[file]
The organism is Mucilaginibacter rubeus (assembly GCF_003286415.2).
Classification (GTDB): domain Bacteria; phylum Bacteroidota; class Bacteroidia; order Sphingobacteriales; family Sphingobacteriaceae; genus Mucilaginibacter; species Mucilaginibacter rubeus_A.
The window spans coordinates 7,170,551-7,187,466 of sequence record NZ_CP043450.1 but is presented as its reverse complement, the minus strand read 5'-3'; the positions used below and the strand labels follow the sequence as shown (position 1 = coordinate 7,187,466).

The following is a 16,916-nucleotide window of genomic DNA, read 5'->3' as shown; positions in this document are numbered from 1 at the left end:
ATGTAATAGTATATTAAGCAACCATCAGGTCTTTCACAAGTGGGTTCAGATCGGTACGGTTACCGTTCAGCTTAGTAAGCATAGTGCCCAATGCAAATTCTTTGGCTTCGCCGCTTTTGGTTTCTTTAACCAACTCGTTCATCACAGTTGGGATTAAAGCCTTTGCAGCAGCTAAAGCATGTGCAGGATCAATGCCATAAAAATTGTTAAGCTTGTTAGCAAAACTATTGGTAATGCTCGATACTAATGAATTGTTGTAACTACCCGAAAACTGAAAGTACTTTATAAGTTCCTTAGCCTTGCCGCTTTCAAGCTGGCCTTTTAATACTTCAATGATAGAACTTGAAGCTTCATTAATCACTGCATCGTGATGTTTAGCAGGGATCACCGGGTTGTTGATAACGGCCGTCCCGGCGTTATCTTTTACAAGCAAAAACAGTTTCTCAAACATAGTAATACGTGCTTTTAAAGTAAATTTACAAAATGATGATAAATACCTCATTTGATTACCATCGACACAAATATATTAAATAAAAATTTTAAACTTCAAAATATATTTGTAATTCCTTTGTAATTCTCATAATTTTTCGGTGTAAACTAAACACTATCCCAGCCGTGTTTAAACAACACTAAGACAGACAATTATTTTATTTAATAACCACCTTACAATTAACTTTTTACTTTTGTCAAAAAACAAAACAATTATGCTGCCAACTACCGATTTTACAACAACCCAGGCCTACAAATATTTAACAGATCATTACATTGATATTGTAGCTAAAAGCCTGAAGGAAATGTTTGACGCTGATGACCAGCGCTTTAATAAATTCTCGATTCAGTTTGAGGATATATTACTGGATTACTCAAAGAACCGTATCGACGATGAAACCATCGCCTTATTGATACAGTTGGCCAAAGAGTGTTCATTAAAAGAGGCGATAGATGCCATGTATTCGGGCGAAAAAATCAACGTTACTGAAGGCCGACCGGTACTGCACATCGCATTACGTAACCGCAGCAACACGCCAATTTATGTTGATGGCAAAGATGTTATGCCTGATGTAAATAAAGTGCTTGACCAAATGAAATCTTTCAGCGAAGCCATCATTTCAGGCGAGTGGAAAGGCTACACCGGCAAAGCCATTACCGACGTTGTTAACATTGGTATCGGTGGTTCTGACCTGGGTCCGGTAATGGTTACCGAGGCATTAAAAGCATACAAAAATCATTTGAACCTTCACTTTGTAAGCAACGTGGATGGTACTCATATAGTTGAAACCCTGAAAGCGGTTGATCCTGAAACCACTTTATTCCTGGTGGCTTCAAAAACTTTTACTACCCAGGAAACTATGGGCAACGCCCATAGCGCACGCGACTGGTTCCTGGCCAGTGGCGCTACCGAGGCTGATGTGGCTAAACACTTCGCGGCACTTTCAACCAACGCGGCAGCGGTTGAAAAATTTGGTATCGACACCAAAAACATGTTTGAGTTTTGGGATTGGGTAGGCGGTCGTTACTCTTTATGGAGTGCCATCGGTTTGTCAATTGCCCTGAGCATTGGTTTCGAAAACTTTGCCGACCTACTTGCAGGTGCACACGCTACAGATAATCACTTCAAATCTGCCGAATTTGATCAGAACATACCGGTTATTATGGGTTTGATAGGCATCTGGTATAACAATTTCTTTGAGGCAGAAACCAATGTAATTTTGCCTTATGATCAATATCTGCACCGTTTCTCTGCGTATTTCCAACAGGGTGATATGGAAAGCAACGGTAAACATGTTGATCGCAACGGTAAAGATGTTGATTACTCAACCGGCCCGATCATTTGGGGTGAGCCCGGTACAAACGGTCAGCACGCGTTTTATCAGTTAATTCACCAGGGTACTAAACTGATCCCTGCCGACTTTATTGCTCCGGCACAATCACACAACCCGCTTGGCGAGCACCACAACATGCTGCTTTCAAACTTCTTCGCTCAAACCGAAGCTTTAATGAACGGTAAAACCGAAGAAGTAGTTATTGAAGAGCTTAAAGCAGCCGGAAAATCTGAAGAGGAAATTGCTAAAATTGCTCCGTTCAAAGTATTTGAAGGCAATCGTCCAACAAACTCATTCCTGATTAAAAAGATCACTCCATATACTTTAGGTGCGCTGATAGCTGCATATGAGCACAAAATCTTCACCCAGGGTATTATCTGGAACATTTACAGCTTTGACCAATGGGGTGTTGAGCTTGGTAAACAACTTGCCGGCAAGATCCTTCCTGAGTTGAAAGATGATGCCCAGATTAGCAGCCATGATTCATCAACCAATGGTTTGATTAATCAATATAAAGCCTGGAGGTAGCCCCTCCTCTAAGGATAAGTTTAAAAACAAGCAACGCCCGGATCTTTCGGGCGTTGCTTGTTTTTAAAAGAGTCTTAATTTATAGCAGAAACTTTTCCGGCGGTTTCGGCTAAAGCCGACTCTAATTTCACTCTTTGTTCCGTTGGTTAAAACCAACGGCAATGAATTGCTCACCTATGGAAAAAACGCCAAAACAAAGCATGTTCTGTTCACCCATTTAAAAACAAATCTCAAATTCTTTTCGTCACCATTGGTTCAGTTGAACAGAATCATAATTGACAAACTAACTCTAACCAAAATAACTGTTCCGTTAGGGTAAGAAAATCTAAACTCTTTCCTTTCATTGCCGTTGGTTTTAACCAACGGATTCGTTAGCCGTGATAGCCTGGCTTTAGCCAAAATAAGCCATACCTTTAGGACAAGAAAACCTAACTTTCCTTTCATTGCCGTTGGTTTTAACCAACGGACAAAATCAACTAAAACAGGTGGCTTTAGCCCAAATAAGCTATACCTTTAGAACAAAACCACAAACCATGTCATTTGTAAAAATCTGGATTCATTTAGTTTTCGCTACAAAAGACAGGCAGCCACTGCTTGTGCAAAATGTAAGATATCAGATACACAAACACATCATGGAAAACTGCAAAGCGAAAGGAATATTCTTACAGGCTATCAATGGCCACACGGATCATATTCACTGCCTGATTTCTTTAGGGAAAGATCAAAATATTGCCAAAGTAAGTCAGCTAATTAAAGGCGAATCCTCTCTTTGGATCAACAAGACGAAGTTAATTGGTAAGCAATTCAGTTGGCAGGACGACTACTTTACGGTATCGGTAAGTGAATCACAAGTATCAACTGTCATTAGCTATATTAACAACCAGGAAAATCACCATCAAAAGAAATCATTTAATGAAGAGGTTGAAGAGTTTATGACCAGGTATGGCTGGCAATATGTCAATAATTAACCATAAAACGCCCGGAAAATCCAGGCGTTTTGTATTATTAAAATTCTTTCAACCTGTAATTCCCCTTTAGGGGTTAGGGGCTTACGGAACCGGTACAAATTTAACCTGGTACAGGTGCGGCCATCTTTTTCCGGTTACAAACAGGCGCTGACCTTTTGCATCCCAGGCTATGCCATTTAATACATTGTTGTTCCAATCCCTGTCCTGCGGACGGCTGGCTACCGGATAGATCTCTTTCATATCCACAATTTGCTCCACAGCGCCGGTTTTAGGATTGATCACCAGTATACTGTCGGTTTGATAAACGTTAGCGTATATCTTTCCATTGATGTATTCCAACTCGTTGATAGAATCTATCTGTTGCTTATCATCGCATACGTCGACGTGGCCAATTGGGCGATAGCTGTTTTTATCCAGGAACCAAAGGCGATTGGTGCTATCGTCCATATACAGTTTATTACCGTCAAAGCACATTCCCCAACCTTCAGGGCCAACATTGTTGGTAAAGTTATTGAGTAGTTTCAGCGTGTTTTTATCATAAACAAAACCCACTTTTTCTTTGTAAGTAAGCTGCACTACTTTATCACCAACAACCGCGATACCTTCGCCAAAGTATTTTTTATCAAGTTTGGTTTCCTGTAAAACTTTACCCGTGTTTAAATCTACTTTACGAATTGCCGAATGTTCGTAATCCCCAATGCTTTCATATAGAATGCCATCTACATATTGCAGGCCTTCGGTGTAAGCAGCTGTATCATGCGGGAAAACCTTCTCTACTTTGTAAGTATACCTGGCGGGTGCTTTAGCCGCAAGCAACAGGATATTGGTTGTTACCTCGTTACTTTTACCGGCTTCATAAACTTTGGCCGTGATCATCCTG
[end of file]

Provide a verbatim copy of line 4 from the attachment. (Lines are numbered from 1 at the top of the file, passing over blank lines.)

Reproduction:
The following is a 16,916-nucleotide window of genomic DNA, read 5'->3' as shown; positions in this document are numbered from 1 at the left end: